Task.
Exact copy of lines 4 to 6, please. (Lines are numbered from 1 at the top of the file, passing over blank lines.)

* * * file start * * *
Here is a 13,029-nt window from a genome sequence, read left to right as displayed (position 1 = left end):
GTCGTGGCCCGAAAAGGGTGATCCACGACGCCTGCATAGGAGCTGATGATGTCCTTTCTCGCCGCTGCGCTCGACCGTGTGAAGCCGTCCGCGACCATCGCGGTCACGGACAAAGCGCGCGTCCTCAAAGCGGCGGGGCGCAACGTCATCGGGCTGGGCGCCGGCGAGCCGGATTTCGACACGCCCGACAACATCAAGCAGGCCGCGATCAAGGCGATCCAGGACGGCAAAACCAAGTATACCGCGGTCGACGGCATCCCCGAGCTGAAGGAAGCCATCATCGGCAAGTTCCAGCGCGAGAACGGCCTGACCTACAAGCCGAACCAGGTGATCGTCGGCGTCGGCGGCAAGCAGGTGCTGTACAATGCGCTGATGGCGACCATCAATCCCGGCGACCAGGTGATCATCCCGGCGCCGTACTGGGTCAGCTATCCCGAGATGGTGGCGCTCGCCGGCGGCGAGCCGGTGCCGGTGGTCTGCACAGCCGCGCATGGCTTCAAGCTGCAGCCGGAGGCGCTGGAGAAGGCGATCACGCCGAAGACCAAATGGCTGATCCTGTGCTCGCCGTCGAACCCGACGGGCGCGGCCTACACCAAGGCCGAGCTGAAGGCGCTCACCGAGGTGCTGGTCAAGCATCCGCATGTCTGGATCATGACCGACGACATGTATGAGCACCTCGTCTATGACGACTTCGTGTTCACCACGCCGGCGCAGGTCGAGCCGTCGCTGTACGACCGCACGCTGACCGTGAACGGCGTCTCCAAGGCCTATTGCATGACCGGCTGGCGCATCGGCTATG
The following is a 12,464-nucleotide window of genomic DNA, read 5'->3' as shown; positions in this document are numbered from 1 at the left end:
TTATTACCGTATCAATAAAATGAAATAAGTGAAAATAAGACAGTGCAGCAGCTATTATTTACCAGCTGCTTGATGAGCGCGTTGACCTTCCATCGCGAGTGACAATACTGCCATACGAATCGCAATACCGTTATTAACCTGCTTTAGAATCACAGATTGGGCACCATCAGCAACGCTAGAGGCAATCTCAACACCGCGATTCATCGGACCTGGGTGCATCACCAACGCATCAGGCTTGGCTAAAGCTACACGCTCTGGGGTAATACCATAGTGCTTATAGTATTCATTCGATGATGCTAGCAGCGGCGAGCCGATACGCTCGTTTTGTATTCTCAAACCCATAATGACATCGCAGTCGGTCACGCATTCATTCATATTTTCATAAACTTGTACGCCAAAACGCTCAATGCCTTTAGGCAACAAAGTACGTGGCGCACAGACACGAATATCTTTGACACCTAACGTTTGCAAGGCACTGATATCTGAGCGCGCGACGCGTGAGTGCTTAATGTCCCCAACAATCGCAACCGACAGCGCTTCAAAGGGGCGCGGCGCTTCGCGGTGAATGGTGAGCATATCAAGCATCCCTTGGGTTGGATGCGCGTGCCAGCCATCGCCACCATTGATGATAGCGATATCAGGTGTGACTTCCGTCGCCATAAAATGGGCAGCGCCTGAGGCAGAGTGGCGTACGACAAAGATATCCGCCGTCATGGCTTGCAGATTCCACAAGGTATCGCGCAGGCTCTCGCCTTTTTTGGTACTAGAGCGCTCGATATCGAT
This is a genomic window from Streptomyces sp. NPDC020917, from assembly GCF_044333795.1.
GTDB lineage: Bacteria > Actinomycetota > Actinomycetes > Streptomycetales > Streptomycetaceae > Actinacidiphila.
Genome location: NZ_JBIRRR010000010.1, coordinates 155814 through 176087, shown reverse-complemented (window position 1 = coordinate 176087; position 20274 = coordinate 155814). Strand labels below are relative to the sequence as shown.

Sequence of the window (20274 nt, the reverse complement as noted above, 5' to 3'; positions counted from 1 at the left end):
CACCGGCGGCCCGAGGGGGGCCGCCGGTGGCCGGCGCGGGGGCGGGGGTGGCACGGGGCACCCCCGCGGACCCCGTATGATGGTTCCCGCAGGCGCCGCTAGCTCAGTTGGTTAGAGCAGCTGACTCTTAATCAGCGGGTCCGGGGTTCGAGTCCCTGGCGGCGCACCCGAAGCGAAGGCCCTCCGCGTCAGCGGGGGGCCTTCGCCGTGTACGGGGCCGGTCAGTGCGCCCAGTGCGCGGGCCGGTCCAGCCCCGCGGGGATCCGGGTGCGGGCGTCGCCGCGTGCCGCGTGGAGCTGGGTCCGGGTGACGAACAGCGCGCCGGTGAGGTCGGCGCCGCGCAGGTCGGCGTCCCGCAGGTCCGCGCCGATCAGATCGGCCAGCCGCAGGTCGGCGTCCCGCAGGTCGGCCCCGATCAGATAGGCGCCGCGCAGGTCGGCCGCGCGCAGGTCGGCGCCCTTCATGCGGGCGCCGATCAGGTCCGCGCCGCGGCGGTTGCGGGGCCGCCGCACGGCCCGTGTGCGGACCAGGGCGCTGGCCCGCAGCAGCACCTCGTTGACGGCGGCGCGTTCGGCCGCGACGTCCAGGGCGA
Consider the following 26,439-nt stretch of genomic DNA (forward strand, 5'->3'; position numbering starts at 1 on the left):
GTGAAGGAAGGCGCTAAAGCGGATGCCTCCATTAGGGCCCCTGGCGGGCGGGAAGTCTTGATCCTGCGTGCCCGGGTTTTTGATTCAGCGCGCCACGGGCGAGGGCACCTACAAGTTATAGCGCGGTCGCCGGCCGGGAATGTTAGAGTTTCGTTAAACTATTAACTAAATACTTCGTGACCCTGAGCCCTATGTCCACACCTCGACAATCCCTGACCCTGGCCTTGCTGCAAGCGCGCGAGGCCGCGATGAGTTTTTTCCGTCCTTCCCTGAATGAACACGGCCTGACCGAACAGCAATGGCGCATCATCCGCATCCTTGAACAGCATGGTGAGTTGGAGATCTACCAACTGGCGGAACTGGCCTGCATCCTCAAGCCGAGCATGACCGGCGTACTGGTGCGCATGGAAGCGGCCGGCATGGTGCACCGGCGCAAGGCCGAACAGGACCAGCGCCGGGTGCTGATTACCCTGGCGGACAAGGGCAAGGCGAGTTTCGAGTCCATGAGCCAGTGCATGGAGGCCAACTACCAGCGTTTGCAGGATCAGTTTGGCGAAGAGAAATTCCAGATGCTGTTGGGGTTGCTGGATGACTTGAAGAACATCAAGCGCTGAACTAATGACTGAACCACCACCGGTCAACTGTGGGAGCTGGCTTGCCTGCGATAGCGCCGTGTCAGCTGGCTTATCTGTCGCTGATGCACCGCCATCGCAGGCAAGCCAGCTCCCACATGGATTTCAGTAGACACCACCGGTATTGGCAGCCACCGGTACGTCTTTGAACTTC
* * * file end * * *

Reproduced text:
TTATTACCGTATCAATAAAATGAAATAAGTGAAAATAAGACAGTGCAGCAGCTATTATTTACCAGCTGCTTGATGAGCGCGTTGACCTTCCATCGCGAGTGACAATACTGCCATACGAATCGCAATACCGTTATTAACCTGCTTTAGAATCACAGATTGGGCACCATCAGCAACGCTAGAGGCAATCTCAACACCGCGATTCATCGGACCTGGGTGCATCACCAACGCATCAGGCTTGGCTAAAGCTACACGCTCTGGGGTAATACCATAGTGCTTATAGTATTCATTCGATGATGCTAGCAGCGGCGAGCCGATACGCTCGTTTTGTATTCTCAAACCCATAATGACATCGCAGTCGGTCACGCATTCATTCATATTTTCATAAACTTGTACGCCAAAACGCTCAATGCCTTTAGGCAACAAAGTACGTGGCGCACAGACACGAATATCTTTGACACCTAACGTTTGCAAGGCACTGATATCTGAGCGCGCGACGCGTGAGTGCTTAATGTCCCCAACAATCGCAACCGACAGCGCTTCAAAGGGGCGCGGCGCTTCGCGGTGAATGGTGAGCATATCAAGCATCCCTTGGGTTGGATGCGCGTGCCAGCCATCGCCACCATTGATGATAGCGATATCAGGTGTGACTTCCGTCGCCATAAAATGGGCAGCGCCTGAGGCAGAGTGGCGTACGACAAAGATATCCGCCGTCATGGCTTGCAGATTCCACAAGGTATCGCGCAGGCTCTCGCCTTTTTTGGTACTAGAGCGCTCGATATCGAT
This is a genomic window from Streptomyces sp. NPDC020917, from assembly GCF_044333795.1.
GTDB lineage: Bacteria > Actinomycetota > Actinomycetes > Streptomycetales > Streptomycetaceae > Actinacidiphila.